It was not long into our journey today that we realized we had made a mistake. That mistake was that we had not allowed enough time in the park. We had originally toyed with the idea of walking the Tongariro Alpine Crossing which at 19km is regarded as one of the world’s great walks. However, we somehow thought we weren’t in good enough shape for the walk so decided against it. As it happens on the day the conditions were almost perfect and looking at some of the people finishing the walk we clearly would have been fine. Never mind we need to save some activities for when we come back.
In any event we headed into the park (Whakapapa village) as we thought we would try (at least one) of the shorter walks. We were a little surprised to find that the chair lift up to Mount Ruapehu was open so we decided to take a trip to the top to look at the scenery. The view from the top is stunning, quite different from European ski resorts as the scenery is volcanic but there were some great views of Mount Ngauruhoe.
After a couple of hours we headed back down and had a quick look around the Tongariro visitor centre which is very interesting particularly in the documentation of the last eruptions (in 1996 and 2007). Must be due another one soon one feels!
We then took the 6km looped walking track route to Taranaki falls. It’s a really nice walk especially given that the weather was improving all the time and takes you across open countryside (with views of the alpine scenery in all directions) followed by a nice walk along the river before emerging at the fall which itself is very impressive (and especially good as you can walk behind it!). The rated time for the track is two hours but we were a bit quicker than that (probably 1:30).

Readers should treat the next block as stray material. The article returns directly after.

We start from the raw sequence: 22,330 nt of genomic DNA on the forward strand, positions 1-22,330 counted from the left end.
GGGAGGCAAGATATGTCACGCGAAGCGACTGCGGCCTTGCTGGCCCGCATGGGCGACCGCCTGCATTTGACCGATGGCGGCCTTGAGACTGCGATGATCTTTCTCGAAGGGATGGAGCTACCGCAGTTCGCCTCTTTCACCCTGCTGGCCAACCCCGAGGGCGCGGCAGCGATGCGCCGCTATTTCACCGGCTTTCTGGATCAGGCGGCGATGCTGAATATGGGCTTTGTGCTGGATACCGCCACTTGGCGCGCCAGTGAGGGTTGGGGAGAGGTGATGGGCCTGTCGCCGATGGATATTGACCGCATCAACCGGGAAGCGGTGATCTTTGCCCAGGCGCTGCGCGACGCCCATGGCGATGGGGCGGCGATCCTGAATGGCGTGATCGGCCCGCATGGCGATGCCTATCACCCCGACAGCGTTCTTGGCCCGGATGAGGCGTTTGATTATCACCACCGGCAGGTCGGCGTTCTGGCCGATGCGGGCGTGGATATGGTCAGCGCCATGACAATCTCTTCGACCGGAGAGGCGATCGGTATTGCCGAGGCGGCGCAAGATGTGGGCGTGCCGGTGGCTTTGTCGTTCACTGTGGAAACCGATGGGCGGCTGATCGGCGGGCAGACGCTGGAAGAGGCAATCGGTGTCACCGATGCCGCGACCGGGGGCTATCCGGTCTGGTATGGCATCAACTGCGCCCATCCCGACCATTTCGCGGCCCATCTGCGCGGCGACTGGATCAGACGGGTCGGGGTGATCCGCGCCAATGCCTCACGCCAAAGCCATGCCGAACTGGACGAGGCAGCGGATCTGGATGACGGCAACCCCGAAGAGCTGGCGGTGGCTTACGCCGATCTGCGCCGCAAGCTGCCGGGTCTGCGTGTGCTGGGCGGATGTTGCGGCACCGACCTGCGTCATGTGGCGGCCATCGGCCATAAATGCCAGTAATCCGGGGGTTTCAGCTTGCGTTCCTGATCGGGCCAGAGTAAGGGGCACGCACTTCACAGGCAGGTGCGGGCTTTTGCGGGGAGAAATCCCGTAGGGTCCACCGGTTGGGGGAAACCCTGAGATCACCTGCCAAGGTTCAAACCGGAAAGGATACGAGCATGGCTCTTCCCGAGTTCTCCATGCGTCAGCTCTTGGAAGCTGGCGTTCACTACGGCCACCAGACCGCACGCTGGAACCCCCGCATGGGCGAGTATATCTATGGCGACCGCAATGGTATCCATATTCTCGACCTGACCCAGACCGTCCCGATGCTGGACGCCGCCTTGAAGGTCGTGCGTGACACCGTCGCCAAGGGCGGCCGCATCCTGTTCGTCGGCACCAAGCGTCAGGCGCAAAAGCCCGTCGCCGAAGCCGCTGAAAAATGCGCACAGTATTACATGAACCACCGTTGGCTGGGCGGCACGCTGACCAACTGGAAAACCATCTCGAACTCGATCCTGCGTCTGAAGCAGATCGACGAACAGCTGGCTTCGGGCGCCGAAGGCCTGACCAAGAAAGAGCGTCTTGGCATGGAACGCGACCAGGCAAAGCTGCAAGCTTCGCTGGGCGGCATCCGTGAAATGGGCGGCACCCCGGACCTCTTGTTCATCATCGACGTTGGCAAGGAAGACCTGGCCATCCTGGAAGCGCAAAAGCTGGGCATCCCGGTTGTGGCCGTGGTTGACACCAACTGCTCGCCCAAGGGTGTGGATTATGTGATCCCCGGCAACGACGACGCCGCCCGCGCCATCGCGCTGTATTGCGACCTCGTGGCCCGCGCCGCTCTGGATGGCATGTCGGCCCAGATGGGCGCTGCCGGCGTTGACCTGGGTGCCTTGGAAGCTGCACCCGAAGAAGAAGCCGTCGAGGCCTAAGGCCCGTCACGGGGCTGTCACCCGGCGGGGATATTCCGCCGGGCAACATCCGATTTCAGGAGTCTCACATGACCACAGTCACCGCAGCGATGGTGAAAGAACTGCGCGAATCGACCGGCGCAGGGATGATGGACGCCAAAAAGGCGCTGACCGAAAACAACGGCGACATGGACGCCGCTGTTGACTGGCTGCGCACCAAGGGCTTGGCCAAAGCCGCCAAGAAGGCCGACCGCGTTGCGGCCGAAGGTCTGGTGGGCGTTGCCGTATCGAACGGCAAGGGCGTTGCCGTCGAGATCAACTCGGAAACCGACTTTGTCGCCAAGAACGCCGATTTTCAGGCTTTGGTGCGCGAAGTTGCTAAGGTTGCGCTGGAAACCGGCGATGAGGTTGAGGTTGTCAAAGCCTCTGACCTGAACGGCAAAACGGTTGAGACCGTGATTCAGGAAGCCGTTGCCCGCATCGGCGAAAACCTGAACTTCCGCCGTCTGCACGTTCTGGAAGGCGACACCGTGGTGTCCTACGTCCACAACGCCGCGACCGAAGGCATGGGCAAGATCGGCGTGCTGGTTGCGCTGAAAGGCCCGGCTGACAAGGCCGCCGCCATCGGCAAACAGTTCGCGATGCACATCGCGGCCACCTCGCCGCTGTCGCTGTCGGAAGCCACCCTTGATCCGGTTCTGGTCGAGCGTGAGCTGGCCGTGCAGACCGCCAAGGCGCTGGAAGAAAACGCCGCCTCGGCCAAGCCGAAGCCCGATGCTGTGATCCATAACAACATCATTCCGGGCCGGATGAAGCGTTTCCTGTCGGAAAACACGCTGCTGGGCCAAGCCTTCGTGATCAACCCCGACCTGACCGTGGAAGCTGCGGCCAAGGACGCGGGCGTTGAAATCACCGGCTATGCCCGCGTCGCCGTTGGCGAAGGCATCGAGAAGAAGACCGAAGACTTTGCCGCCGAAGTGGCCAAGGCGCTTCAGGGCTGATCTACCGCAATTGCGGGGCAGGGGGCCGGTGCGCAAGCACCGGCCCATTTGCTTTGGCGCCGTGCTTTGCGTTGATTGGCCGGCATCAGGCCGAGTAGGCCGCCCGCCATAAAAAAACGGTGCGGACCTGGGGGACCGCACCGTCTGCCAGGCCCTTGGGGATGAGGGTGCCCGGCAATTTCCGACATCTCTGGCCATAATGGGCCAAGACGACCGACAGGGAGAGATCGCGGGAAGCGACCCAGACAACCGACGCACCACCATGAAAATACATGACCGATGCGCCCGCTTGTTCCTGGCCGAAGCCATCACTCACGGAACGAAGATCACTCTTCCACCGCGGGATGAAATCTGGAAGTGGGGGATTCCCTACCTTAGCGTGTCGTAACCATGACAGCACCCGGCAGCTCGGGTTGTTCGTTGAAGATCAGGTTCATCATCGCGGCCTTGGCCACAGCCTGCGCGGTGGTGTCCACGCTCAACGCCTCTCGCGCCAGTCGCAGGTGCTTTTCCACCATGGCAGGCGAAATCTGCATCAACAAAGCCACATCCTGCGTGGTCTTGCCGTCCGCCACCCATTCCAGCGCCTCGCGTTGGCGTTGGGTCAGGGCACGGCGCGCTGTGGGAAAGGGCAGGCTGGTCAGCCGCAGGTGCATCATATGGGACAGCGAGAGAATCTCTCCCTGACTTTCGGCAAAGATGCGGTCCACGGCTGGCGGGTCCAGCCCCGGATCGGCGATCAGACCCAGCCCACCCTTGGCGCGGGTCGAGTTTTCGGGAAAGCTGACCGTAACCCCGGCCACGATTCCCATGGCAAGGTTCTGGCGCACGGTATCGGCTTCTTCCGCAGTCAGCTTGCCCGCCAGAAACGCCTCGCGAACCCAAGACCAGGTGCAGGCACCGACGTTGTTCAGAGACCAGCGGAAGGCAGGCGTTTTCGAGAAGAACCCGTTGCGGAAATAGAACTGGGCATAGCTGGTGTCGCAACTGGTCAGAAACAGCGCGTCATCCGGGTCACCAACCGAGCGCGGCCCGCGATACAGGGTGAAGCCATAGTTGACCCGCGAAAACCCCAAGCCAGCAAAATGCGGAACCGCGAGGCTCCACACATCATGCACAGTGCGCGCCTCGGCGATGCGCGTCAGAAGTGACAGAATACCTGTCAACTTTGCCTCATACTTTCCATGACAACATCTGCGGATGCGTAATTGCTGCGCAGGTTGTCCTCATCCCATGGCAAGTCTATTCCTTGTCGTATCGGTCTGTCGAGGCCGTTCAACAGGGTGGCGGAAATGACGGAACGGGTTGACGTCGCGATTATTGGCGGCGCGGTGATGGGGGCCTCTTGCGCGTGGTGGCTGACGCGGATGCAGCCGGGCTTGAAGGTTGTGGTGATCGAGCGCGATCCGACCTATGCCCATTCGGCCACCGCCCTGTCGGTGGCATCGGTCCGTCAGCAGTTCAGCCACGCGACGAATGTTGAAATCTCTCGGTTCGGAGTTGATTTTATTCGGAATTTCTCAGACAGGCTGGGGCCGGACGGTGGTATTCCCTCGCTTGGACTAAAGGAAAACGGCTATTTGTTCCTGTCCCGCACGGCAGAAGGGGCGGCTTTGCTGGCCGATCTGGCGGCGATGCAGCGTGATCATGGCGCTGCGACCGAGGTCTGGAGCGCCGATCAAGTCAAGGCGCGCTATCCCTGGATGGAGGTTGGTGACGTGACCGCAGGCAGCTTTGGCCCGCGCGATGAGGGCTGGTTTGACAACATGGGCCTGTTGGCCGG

We then decided to jump in the car for a quick drive south (about 35km to the village of Ohakune, the southern entry point to the Tongariro National Park) where we wanted to walk the Old Coach Road up to the Hapuawhenua Viaduct. This is a combination of two viaducts, an old one which has been decommissioned and a new one, both of which are used for rail traffic. The Viaducts are (apparently) the only curved Viaducts in the Southern Hemisphere and its really quite a spectacle and a very nice walk (mainly through open farmland – a big contrast to the morning walk).
So we did not do the 19km Togariro crossing but we covered around 15km in a day of walking. There are so many interesting walks here that we really want to come back again and looking back on our last couple of days we could easily have reduced the time in Rotorua and spent more time here.